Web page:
A woman finds the key to a room in the attic that her husband forbids her from entering. When she opens the door, she is confronted with the haunting existence of the woman her husband refuses to forget.
Matrimony is not your typical Asian horror thriller. While it does focus on the theme of death and ghosts, it is in fact a bit richer in story, presentation and culture.
Culture as we find it is the old ways of a wife being pre-arranged to a husband to take care of him. But I’m getting ahead a bit. Matrimony begins simply as a tragic love story. Junchu (Leon Lai) is on his way to meet his girlfriend with the intention of proposing. Unfortunately upon crossing the street, she is killed in a car accident leaving her for dead. Junchu is distraught over the incident and even though moving forward with his life, never fully recovers from this loss.
Junchu is forced into an arranged marriage under his mother’s wishes with Sansan (Rene Liu), a woman he had met in his past. Though it’s driven in right away that he simply doesn’t love her. This of course creates an uncomfortable union between the 2 in which she turns to alternative methods to win the love from her husband. When she comes across a locked attic, she is approached by the spirit of his ex lover (Bingbing Fan) Manli.
The haunting effect wears off pretty early as Manli tries to befriend Sansan and convince her to make better efforts at winning her husbands affection. Manli as a tortured spirit wants to move on and see Junchi happy. This shared need results in Manli convincing Sansan to allow her body to be possessed by her for small durations. The idea is that Manli can then touch Junchu without making him sick (a result of being a spirit) and in the process doing what’s necessary to win the love of Junchu for Sansan.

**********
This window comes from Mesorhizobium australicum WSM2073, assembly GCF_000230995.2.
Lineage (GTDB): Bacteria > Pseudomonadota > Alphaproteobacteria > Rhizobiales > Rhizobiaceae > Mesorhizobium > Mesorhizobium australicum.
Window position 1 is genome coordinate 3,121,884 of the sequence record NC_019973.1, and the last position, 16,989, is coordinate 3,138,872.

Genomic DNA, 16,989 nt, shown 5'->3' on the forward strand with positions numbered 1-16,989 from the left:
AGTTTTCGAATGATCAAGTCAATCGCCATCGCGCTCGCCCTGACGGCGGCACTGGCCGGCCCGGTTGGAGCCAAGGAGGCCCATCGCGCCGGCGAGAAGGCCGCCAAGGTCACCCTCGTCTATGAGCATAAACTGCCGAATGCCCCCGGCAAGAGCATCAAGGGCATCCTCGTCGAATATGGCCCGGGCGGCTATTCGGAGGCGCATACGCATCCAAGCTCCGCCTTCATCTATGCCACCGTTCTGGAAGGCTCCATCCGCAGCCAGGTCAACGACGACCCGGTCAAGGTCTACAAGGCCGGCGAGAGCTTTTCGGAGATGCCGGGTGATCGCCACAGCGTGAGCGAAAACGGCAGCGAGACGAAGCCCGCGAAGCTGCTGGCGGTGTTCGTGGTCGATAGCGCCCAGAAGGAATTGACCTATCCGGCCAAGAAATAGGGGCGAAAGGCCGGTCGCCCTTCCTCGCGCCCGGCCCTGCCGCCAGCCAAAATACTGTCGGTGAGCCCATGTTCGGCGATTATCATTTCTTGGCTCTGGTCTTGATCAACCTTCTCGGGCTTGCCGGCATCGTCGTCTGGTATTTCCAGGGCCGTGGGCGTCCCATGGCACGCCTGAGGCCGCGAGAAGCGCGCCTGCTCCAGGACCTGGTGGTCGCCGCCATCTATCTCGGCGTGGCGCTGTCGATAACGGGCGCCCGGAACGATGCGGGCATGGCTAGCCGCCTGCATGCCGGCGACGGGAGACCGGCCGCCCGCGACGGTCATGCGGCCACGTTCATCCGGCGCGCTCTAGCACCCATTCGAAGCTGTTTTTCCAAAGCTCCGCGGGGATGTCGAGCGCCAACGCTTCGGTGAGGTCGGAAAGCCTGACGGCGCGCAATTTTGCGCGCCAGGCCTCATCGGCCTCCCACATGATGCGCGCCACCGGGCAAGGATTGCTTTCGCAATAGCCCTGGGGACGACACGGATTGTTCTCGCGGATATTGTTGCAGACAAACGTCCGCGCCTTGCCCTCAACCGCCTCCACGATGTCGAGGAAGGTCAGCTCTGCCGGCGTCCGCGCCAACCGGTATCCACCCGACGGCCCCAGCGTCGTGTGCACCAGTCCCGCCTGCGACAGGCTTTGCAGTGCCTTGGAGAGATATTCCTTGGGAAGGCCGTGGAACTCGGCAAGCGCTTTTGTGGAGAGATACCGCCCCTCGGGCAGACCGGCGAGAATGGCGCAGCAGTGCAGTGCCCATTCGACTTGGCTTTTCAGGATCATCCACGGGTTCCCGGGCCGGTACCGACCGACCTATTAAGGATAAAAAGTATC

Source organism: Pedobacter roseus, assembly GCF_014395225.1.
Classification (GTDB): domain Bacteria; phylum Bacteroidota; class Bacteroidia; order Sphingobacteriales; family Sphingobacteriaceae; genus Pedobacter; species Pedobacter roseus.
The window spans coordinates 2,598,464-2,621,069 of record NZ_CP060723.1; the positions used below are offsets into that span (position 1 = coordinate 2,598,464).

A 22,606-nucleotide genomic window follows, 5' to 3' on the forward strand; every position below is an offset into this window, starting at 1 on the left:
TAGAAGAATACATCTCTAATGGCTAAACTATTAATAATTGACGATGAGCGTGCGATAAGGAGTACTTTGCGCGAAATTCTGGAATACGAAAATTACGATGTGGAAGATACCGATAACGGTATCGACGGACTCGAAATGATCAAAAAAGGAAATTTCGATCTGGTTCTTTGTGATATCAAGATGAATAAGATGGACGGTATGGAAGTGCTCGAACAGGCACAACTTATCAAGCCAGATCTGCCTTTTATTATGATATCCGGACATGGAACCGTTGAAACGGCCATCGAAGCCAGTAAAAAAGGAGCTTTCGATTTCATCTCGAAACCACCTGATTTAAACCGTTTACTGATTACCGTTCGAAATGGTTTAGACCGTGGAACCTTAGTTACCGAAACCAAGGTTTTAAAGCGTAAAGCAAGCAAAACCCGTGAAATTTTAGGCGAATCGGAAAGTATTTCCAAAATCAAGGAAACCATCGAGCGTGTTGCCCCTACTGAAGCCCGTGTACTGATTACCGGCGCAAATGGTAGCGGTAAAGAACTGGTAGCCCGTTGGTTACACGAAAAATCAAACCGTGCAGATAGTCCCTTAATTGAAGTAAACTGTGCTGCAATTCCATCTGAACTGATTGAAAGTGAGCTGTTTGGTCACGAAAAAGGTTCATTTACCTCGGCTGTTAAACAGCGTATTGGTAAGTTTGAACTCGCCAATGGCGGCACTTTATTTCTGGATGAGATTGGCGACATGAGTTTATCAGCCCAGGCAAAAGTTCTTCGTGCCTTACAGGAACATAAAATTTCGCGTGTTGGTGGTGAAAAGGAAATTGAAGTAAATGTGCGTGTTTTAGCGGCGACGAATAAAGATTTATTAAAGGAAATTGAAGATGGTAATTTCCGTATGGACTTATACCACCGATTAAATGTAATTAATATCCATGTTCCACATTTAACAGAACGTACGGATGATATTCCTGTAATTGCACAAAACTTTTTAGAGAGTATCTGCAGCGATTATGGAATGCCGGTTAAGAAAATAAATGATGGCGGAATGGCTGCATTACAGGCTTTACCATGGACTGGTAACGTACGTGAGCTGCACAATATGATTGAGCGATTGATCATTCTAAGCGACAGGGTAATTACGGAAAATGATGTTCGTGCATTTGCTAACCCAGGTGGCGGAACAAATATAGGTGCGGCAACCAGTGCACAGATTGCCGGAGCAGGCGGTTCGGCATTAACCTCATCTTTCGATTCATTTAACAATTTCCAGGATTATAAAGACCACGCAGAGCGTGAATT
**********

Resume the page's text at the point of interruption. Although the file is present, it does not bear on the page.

Well all sounds pretty simple in the world of metaphysical meets reality but as we all know, ghosts are jealous of the living. Manli begins to expose her true nature and her true face as desire overtakes her. Those close to Sansan do what they can to keep the spirit from fully possessing Sansan and taking her over for good.
The setting of this film is placed within the 1930’s of Shanghai, China
bringing a classiness to the production. At the heart of Matrimony lies a fable for fans of lighter horror and supernatural tales. What sets “The Matrimony” apart from others of its genre is attention more to the story telling rather than shock and violence. We avoid the traditional wet ghost girls approach here with a deeper respect for spiritual balance.
Director: Hua-Tao Teng does a fine job with keeping within this structure and avoiding the cliques. What this means for viewers, is that some of the expectations are left at the wayside if only in it for shock value. The movie has some moments that feel a little slower than usual though which only help to build the character base and round out this heartwarming tale. I think with all combined this makes for a pretty decent date movie keeping things subdued for less aggressive viewers. “The Matrimony” is a fine example of a classic ghost story.
Released on DVD from Tartan Asian Extreme
The Matrimony (2007)